Thursday, July 29, 2021
This recent article in Newsweek about former Vice President Mike Pence strikes me as that increasingly rare thing in contemporary journalism--an account of a controversial political figure that is actually fair and balanced.
The former Vice President is an old friend of mine. We were introduced to each other many years ago by Chuck Colson. Pence was, at the time a member of the U.S. House of Representatives. He would later become Governor of Indiana before being chosen by Donald Trump as his running mate in 2016.
Our friendship notwithstanding, I have not hesitated to criticize Vice President Pence--even criticize him harshly--when I believed he was wrong, The best example occurred during his Governorship after the Indiana legislature had passed and the Governor had signed into law a Religious Freedom Restoration Act. I had supported the Act despite believing that it was regrettably weak. My hope was that it would later be revised to be made more robust in protecting religious liberty rights. Things quickly went in the other direction, though. Secular progressives, especially those hostile to traditional religious beliefs about marriage and sexual morality, attacked the Act and demanded its repeal. Various major corporations and other powerful interests were induced to do their bidding, and threatened to essentially boycott Indiana as a means of bullying Pence and the state's legislative leaders into repealing it. I and many other religious freedom advocates urged them to stand strong. In the end, however, the Governor capitulated--announcing, rather pathetically, in my view, that "Indiana is open for business again."
I regarded this capitulation as shameful, and publicly called for someone to challenge and defeat Governor Pence in the Republican primary when he sought re-election. Not long thereafter, the Governor asked to speak with me and we had a long and very frank telephone conversation. He asked that we treat what had happened as water under the bridge and discuss what he and those allied with him in Indiana could do going forward to protect religious liberty rights. The steps he went on to take were good ones, and I publicly commended him for them.
I was not a supporter of Donald Trump, but I was sincere in congratulating Governor Pence when he became Vice President. I was glad he was there. Later, I would become very glad he was there. Although he was as loyal to his President as any Vice President has ever been, when he was asked to choose between personal loyalty to the President and loyalty to the Constitution of the United States, he chose correctly. The well-known fact of his personal loyalty to the President was actually an asset when he was forced by constitutional duty to deny the President's request that he use his office to, in effect, prevent the certification of the election of Joseph Biden as President of the United States. Of course, this caused some especially fierce Trump loyalists to denounce the Vice President as a "traitor"; some of the invaders of the Capitol on January 6, 2021 even called for him to be "hanged."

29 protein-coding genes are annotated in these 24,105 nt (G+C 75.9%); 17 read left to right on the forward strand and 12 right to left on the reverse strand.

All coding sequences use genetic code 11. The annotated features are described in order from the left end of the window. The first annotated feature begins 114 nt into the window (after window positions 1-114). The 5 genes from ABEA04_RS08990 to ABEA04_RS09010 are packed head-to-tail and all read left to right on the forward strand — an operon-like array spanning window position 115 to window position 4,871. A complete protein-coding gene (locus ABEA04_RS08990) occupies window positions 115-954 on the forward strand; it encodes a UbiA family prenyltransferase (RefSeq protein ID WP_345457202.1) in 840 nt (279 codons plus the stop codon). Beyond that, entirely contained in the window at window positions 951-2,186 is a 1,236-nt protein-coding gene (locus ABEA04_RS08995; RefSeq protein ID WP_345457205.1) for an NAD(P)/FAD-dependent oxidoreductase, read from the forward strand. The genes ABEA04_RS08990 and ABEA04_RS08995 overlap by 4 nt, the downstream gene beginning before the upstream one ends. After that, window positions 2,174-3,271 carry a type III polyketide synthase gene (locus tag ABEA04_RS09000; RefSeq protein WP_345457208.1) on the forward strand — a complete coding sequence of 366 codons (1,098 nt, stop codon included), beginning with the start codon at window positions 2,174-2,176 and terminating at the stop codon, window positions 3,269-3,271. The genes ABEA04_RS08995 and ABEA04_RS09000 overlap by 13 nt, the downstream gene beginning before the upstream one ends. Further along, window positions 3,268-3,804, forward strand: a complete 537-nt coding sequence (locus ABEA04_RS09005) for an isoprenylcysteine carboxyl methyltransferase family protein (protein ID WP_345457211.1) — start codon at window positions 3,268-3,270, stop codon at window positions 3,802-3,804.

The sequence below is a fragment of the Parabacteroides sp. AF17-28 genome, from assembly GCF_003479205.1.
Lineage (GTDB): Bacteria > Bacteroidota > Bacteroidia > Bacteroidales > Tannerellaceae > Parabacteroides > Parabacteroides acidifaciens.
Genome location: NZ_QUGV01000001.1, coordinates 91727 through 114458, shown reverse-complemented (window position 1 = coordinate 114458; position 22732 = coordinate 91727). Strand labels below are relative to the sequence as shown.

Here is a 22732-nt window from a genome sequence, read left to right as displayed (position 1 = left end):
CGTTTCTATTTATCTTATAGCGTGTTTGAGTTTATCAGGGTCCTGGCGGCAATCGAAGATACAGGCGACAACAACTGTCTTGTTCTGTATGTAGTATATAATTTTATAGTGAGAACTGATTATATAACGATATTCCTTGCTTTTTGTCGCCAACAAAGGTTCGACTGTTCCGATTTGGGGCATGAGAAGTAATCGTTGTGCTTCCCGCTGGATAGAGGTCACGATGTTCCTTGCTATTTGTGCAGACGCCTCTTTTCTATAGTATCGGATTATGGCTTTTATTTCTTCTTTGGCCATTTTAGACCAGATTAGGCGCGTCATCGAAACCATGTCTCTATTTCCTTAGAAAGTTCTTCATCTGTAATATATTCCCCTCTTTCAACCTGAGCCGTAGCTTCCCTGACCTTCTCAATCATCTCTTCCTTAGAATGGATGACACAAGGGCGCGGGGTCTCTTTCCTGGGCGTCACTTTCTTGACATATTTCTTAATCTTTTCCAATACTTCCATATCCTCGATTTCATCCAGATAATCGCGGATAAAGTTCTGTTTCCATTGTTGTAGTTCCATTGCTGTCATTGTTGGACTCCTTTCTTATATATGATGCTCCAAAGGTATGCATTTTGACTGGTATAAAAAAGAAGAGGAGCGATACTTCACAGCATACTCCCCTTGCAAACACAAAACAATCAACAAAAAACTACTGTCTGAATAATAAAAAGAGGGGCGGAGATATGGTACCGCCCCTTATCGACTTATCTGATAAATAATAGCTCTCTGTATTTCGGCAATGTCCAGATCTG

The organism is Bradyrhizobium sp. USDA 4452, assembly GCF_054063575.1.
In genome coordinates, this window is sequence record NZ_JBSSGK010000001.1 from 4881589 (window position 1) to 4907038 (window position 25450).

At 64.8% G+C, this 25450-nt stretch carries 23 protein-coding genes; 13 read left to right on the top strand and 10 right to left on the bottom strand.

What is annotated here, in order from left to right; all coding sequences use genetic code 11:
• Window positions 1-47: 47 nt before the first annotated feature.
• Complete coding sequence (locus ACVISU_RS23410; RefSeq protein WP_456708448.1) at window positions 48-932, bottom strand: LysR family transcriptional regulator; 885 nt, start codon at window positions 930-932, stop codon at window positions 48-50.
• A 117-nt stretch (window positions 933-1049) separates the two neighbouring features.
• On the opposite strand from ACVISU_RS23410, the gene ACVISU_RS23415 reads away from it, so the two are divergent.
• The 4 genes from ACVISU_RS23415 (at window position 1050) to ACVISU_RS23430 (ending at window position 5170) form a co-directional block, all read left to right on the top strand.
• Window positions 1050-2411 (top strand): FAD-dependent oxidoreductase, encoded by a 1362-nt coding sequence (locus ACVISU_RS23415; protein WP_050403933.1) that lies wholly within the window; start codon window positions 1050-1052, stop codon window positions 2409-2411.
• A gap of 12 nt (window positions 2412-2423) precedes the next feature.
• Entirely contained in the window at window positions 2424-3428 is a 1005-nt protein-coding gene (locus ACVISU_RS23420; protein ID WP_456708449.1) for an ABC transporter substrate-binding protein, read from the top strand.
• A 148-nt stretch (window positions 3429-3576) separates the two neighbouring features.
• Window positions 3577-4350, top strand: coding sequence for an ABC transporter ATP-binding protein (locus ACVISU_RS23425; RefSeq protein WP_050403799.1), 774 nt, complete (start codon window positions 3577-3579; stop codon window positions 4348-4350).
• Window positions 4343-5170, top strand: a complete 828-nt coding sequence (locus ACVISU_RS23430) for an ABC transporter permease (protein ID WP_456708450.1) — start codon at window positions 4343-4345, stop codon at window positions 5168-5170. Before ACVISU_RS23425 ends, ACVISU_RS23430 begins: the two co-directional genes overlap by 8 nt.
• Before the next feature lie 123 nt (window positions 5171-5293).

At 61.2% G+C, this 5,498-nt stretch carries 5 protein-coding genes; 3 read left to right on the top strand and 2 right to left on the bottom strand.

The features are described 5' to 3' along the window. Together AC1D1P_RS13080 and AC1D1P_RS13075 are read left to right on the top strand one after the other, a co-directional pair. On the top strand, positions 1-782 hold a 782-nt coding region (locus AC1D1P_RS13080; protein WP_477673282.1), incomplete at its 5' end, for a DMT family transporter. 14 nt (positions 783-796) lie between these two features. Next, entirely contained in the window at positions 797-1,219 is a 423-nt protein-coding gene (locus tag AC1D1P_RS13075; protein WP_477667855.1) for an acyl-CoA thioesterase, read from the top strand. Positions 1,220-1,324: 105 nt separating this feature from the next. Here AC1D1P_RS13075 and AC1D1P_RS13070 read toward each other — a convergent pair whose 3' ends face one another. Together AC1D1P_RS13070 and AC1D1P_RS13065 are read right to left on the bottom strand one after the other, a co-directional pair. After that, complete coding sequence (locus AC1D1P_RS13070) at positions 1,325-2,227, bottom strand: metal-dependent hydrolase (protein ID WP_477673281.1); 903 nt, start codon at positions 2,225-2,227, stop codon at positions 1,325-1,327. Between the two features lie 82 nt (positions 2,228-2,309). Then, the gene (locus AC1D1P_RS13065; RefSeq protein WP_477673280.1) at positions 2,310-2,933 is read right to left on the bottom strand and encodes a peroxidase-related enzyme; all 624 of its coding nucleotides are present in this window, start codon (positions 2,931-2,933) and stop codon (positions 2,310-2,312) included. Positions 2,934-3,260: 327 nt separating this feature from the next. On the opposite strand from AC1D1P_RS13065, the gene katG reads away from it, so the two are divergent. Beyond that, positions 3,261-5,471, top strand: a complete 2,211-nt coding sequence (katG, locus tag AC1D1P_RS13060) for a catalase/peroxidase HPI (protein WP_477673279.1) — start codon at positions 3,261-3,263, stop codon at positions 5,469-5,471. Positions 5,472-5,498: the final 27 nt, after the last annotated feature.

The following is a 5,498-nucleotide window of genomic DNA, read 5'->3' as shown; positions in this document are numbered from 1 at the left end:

The essay to which I've linked here is probably right in suggesting that it's tough to see the presidency in Mike Pence's future. Donald Trump will not forgive him, and the former President still has the support of a far from insignificant number of Americans who believe, wrongly in my view, that the election was "stolen" and that Joe Biden is not the legitimately elected President of the United States. Among those who are grateful for Pence's loyalty to the Constitution and admiring of his willingness to refuse to be pressured into compromising it, many are progressives or liberals who regard him as far too socially conservative to be eligible for their support.
Of course, we don't yet know whether the former Vice President will even compete for the Republican nomination in 2024. I strongly suspect that he would like to do that, and is even now trying to identify a pathway to the goal. And, of course, there is the $64,000 question of whether Donald Trump himself will try again, and, if so, whether he has a lock on the nomination. Whether he does or doesn't, there are quite a few plausible potential Republican candidates in addition to Pence, including former Secretary of State Mike Pompeo, who is almost certainly going to run, and Florida Governor Ron DiSantis. Whether or not Pence runs, and, if he runs, wins, the nomination and the presidency, he showed himself to be a principled man and a patriot in doing what he did on January 6th. I say this as someone who did not support Biden for President and who regrets that he holds the office (though I didn't vote for Trump either), and who, as I've noted here, was harsh in my own criticism of Pence when I believed he had acted in an unprincipled and craven manner.